Deeply committed to the establishment and development of the State of Israel, Judith G. Epstein dedicated her career as a social and political activist to Hadassah, the Women’s Zionist Organization of America. She served Hadassah in many leadership roles, including two terms as president. She also attended several meetings of the Zionist World Congress as a delegate, served as a representative to the United Nations, and was largely responsible for funding the Rothschild–Hadassah–University Hospital in Jerusalem.
Judith Epstein was born in Worcester, Massachusetts, on November 2, 1895, to Sarah (Baum) and Edward Epstein, both of Eastern European descent. Her father was a wholesaler of upscale men’s sportswear, and her mother, like herself, was active in Hadassah and other charitable organizations. The Epsteins had three children, Judith, the eldest, and two sons, Joshua and Abbe. She graduated from Hunter College in 1916 and went on to teach English at the Julia Richman High School in New York City. She married Moses P. Epstein, a textile manufacturer, in 1917. Epstein’s mother was one of the earliest members of Hadassah, and Epstein herself was a member by 1917. By age twenty-four, she had been named president of the West End chapter of Hadassah, and in 1928 she was elected national secretary. In 1934 she was chair of the building fund for the Rothschild–Hadassah–University Hospital, and then served two terms as president (1937–1939, 1943–1947).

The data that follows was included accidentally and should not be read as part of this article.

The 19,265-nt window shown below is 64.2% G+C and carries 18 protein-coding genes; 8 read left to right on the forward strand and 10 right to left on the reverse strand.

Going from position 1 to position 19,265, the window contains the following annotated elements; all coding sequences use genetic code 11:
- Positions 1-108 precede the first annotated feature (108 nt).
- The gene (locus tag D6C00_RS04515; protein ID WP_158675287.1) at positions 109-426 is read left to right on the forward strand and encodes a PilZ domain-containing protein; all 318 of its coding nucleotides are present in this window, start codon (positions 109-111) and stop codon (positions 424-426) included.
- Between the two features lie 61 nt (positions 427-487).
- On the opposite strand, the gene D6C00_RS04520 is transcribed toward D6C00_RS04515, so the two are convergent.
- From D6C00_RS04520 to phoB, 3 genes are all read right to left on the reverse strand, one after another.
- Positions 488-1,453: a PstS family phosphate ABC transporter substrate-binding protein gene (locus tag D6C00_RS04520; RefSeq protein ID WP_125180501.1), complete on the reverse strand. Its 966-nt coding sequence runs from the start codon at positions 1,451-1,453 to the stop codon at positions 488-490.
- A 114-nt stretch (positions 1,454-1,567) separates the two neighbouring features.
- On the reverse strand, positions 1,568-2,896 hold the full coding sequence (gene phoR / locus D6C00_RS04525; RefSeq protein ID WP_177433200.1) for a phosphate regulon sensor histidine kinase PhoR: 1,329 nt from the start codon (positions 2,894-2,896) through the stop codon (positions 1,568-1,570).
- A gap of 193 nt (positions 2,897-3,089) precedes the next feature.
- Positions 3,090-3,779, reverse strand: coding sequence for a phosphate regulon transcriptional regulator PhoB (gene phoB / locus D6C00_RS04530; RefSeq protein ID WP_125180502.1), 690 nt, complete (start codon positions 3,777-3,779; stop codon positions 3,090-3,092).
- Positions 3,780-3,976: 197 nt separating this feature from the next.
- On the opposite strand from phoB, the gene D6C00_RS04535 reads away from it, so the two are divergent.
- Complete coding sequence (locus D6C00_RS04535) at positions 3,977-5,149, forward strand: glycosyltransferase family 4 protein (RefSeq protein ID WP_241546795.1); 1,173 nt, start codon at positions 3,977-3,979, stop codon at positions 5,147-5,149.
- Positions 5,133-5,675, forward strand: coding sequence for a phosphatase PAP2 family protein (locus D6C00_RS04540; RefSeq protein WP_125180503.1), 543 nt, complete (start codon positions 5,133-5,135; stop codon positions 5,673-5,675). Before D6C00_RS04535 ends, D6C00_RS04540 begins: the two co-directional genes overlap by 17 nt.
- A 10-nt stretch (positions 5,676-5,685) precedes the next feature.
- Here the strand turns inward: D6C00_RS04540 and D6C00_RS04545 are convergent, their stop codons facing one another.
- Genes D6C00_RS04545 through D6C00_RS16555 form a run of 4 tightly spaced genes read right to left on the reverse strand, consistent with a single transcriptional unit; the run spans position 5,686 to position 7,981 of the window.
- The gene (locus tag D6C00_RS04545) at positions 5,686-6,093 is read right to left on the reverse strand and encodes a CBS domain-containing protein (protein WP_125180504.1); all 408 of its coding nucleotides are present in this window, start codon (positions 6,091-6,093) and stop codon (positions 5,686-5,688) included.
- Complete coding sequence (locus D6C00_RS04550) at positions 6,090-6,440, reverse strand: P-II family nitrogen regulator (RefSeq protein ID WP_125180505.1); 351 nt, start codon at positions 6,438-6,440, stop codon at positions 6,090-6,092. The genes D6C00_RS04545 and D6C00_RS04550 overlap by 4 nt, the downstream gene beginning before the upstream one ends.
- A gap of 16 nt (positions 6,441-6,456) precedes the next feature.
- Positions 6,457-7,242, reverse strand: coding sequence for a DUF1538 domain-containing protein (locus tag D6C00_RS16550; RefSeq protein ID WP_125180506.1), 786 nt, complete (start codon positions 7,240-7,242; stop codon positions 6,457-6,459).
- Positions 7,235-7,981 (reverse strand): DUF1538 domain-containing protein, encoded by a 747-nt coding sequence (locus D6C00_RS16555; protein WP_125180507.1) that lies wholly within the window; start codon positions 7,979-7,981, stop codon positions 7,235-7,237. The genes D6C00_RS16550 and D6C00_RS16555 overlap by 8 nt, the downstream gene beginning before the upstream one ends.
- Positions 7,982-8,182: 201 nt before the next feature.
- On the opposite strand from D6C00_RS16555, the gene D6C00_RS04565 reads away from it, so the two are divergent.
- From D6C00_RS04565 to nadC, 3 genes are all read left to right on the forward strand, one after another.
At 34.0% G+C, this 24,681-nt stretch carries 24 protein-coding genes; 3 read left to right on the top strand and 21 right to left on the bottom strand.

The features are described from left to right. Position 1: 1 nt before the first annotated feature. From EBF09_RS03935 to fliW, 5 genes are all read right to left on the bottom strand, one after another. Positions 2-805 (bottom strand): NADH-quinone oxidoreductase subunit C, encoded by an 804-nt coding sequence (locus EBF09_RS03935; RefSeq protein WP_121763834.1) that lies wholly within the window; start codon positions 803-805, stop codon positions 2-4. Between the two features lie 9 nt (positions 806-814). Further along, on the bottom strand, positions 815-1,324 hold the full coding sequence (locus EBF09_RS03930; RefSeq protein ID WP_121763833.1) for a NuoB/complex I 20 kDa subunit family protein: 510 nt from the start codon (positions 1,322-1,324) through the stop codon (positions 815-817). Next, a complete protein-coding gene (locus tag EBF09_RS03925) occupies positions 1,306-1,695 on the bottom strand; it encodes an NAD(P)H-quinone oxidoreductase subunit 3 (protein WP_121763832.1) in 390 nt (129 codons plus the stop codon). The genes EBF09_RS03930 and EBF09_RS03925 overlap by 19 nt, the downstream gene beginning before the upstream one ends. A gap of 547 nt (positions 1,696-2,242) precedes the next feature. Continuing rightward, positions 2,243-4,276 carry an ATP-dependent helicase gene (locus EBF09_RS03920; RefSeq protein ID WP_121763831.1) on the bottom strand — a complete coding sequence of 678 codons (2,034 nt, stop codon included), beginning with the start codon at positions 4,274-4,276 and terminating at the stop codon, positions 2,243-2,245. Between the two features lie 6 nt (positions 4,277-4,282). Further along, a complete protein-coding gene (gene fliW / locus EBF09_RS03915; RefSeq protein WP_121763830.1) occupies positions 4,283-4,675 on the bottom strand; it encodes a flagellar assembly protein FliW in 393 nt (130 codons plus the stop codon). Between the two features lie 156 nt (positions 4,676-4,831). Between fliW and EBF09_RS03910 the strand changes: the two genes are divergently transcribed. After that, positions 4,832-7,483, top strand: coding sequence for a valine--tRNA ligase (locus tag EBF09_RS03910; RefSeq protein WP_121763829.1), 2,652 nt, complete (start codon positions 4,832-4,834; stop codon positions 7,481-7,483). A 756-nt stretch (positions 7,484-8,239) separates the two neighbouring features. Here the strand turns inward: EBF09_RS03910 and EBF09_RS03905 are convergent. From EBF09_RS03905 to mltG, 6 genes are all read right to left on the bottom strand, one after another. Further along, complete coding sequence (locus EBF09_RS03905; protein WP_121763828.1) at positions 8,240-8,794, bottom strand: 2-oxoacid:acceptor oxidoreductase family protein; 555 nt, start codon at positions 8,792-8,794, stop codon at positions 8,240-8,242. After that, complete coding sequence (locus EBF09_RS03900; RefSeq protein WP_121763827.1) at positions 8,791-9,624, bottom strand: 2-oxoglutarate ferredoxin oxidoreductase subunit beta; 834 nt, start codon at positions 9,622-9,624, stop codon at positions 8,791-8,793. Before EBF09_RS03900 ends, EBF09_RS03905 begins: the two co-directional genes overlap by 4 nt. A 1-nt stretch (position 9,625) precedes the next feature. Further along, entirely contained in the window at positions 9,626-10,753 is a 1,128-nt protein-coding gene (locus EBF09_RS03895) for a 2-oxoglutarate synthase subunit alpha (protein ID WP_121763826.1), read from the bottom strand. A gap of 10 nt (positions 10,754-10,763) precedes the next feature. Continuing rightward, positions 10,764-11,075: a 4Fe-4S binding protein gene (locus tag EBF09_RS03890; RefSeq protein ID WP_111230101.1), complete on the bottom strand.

Epstein’s early years in Hadassah were marked by great changes for international Jewry. Hadassah’s initial mission was to bring much-needed health care, research, and teaching to Palestine. Yet under Epstein’s leadership during World War II, the desire for a Jewish homeland became more relevant. As Hadassah’s representative, she was involved firsthand in the political battles to establish the State of Israel, attending Zionist World Congress meetings, visiting the displaced persons camps in Europe, and traveling to Israel often.
As Hadassah’s representative, Epstein headed delegations to the 1937 and 1939 World Zionist Congresses. The 1939 Congress in Geneva was particularly difficult, as war was declared only twenty-four hours after Epstein boarded a ship home. At the request of her husband, she left the presidency after the Geneva Congress, but returned to the organization four years later. At the time of her leadership, Hadassah’s membership grew so rapidly that it became the largest Zionist organization in the world.
Judith Epstein’s dedication to Hadassah, however, did not wane after her presidency. She continued to serve the organization by chairing numerous committees and assisting in daily operations. In addition to her Hadassah activities, Epstein served as chair of the Public Relations Committee of the American Zionist Council and spent several years as Hadassah’s representative to the United Nations.
Epstein was recognized for her commitment to Israel and Hadassah when the organization established an endowment and memorial award in her name. She was also named a Distinguished Alumna of Hunter College.
Judith Epstein was the mother of two children, Naomi Cohen and David Epstein, grandmother of five, and great-grandmother of nine. She died of a heart attack on October 27, 1988, in New York City.
EJ; Epstein, Judith G. Papers. Hadassah Archives, New York; Obituary. NYTimes, October 28, 1988; “Old Age: A Case of Spirit Not Chronology.” NYTimes, January 23, 1974; UJE; WWIAJ (1938, addenda).
More on Judith G. Epstein
How to cite this page
Fox, Susan. "Judith G. Epstein." Jewish Women: A Comprehensive Historical Encyclopedia. 27 February 2009. Jewish Women's Archive. (Viewed on January 24, 2020) <https://qa.jwa.org/encyclopedia/article/epstein-judith-g>.